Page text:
One thing I did was DJ to fundraise during theSave the AIO campaign. We had to fundraise to keep our doors open when we lost our government funding, and we did a big DJ event, witha ‘world music’ theme, because of the nature of international internships. That was cool.

Who came, how did you promote it?

All the student associations, and our interns. It was full of McGill students who supported our cause. That fundraiser was also the inauguration of the Churro sales. We were the first to bring diversity to the snack game on campus. *laughs*

Which one is the job, and which is the career?

I’ll make things clear – I respect when people quit their stable jobs to do music full time. I want to manage some producers, but I would never, ever quit a real job. Because of my family. Because I love what I do. And I think it allows me to have the balance. I wouldn’t do mindless work that takes away from the creative, but here I’m able to be myself when I work, which means even when I’m tired after doing the Cypher on a Thursday night, I can still come into work on Friday and I’m cool.

Having a day job at McGill has allowed you to cultivate creativity as an artist.

Yes. It’s also inspiring… because on my walk home there’s record store. Yesterday I was just at Bootlegger, off of Milton. I record shows in the music library, in their study rooms, and play a lot with their records. They have a great classical collection.

So you’ve really been able to utilize what you have around you.

That’s right. And being in writing media let me meet a lot of artists that I interviewed, and they plugged me with more interviews, records from new artists, people I can sell samples to. It’s all about the relationships I can make. I guess the professional-networking instinct that comes with having a project idea that’s interesting and that you’re dedicated to is helpful. I’m even able to place interns at places like Under Pressure.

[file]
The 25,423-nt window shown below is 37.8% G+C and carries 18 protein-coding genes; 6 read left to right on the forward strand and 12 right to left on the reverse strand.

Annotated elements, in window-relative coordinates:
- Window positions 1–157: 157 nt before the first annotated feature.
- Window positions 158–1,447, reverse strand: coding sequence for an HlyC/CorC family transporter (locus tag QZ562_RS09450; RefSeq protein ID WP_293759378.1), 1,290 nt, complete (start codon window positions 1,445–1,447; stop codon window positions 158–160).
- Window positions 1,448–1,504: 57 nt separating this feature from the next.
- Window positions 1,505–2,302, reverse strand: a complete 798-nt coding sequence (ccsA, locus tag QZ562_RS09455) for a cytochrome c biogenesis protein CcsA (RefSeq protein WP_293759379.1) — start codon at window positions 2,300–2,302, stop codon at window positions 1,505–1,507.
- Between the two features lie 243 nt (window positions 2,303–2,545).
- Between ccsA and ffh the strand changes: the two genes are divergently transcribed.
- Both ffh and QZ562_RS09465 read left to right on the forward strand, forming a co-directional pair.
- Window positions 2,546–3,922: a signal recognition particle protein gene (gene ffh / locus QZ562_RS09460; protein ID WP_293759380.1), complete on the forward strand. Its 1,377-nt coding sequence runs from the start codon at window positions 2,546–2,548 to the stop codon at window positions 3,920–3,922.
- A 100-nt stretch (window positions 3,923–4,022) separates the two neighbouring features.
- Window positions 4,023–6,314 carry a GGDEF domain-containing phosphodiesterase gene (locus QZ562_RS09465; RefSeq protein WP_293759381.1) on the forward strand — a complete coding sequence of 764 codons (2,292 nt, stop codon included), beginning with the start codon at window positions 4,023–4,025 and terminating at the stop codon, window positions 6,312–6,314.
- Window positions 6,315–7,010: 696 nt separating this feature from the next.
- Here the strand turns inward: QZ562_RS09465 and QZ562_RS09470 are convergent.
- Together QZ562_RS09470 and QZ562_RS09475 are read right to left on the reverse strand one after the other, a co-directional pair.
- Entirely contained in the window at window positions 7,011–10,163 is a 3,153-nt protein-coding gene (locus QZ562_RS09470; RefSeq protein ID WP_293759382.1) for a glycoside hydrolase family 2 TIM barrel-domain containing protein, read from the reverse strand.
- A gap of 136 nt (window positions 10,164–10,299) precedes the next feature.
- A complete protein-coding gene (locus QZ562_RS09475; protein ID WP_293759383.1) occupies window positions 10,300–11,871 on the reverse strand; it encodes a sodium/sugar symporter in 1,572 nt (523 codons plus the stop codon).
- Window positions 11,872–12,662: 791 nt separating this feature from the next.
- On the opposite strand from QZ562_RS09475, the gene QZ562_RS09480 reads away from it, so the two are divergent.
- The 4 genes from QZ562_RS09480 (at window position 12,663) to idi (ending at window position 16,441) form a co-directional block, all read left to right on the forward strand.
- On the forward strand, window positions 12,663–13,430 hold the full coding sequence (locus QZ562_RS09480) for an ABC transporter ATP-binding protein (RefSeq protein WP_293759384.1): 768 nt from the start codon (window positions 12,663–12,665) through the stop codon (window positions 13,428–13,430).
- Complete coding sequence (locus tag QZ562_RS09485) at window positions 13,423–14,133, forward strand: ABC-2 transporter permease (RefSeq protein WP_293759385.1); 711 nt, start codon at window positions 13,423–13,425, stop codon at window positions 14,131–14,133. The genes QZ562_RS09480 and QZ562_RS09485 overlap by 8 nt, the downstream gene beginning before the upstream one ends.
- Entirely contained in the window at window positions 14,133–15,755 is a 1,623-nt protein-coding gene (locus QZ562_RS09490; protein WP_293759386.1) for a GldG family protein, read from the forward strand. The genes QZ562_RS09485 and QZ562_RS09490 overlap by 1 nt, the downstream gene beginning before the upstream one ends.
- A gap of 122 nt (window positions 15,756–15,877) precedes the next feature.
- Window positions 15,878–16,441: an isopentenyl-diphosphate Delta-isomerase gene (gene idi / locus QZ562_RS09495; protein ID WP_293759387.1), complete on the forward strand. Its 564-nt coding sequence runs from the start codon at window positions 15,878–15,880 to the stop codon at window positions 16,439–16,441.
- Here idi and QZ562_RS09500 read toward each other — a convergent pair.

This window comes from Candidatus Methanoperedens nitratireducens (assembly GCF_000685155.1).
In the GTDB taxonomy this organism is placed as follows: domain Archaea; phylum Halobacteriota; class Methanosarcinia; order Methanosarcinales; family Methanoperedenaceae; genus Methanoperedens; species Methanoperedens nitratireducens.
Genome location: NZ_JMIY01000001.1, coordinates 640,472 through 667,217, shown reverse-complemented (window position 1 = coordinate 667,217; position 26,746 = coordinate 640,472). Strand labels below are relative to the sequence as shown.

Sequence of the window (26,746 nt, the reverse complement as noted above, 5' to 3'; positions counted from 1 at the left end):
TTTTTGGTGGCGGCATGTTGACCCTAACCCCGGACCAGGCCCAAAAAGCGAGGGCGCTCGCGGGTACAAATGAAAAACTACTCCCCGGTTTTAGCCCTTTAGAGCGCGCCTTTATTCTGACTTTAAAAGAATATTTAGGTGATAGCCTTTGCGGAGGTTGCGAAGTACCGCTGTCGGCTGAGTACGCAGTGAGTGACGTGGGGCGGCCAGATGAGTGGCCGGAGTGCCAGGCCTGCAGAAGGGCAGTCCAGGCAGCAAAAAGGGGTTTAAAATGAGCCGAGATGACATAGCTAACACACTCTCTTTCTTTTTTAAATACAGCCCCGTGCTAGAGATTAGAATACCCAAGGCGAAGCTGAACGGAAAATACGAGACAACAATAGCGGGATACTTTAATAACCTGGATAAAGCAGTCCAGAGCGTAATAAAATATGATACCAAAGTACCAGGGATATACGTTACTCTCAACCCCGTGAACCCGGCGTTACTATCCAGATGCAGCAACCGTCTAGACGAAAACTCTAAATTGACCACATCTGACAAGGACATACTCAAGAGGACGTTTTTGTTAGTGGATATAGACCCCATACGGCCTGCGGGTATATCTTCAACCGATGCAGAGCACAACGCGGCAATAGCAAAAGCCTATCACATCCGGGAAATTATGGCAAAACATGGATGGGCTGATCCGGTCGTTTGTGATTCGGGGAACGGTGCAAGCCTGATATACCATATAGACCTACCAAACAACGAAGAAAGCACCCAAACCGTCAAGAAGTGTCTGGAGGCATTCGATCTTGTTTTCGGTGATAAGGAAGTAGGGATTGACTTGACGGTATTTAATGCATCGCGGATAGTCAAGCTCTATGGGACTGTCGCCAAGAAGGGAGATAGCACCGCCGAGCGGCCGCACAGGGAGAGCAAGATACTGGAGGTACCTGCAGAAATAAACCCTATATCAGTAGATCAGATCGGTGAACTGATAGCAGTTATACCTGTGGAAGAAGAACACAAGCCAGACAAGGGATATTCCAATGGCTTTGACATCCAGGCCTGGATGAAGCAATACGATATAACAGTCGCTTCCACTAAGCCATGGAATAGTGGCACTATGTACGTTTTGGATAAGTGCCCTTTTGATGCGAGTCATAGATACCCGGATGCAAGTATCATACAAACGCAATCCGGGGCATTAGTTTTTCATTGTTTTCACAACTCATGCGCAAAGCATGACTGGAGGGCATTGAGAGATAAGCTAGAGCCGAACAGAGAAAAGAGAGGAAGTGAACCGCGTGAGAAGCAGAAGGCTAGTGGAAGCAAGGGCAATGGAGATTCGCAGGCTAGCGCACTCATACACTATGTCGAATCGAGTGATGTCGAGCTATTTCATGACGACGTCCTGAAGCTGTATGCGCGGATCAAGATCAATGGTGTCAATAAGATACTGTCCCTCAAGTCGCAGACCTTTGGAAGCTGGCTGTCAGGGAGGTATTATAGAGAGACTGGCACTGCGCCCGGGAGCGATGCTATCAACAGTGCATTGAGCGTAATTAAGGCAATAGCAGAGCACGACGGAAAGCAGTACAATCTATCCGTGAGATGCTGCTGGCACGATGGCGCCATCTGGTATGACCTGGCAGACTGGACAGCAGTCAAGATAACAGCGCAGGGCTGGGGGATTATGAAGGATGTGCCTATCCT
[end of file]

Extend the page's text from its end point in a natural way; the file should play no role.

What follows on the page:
When you were younger, did you ever think of music as something you would pursue in life as a career?

It was definitely a goal at first. I think I’m doing what I always thought I would be doing. For me it’s always been about linking people together and educating the public on different genres and on deeper levels about music. I also have a passion for politics and development. So music was always a side thing for me, but a well-groomed, well-developed side thing.

What did you want to be when you were in undergrad?
A Professor, or something in the UN. I thought with my languages I could do some form of diplomacy. Now, it’s not what I would envision for myself, but I get to help other students towards those goals, and in a way I am doing development by helping students with their projects.

Who are your musical influences?

Madlib. He got me into samples, was next level for me. Nomadic Massive when I was growing up. Pretty much all Montreal influences. Kalmunitytoo – when I was studying at McGill, every Tuesday I’d go to Sabo café every week for like a year.

What does success mean to you?
Recognition from the real people that matter. The happiest things I’ve done in life is put people in touch and working together. As for success, maybe just continue DJing and being invited to conferences internationally. Having a family, you realize that a job is a job, as long as you’re not stressed and it allows for other things to happen. So I’m very satisfied with where I am.

Do you have anything for students?

I would like McGill students to be more involved in the city. Many students need to go beyond Peel street. I’d like for them to take advantage of the landscape of Montreal as much as possible, which includes going to venues away and to take part in francophone activities. Take advantage of the Schulich School of Music library too. Some musical projects start out at McGill and go bigger. And listen to CKUT. It’s really great.